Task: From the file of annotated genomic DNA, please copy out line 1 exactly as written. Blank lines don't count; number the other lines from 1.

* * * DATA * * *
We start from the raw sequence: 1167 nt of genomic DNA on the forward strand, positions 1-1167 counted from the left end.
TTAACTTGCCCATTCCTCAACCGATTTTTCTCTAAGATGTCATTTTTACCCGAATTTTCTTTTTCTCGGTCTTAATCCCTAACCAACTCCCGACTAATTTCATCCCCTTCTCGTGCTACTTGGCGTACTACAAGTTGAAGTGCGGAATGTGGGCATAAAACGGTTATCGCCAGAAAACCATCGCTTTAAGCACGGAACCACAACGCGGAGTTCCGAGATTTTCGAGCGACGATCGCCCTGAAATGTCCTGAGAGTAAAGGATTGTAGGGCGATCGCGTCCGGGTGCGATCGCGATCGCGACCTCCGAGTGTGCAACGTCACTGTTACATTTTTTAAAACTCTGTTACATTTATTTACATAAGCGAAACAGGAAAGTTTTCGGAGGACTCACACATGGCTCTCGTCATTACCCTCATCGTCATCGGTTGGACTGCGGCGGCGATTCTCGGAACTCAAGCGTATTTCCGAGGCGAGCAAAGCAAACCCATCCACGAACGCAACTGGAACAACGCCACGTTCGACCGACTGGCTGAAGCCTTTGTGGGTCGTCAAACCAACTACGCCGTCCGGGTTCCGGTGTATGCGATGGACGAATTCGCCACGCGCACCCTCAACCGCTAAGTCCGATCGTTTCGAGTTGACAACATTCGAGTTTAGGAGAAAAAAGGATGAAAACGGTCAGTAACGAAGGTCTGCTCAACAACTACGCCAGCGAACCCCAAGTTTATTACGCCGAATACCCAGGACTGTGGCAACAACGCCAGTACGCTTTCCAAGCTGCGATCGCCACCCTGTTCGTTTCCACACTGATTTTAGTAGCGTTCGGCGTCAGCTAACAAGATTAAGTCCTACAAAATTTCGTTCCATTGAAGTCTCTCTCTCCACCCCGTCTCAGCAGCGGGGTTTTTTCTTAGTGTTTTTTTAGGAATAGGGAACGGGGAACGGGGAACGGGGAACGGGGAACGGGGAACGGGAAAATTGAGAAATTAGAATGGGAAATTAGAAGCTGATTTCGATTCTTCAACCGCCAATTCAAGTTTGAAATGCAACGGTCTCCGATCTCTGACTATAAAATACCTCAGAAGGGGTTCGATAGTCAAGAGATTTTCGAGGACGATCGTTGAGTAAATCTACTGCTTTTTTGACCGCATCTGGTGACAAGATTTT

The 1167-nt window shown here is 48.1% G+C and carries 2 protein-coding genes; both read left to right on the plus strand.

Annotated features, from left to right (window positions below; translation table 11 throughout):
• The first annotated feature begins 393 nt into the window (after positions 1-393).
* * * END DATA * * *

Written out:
We start from the raw sequence: 1167 nt of genomic DNA on the forward strand, positions 1-1167 counted from the left end.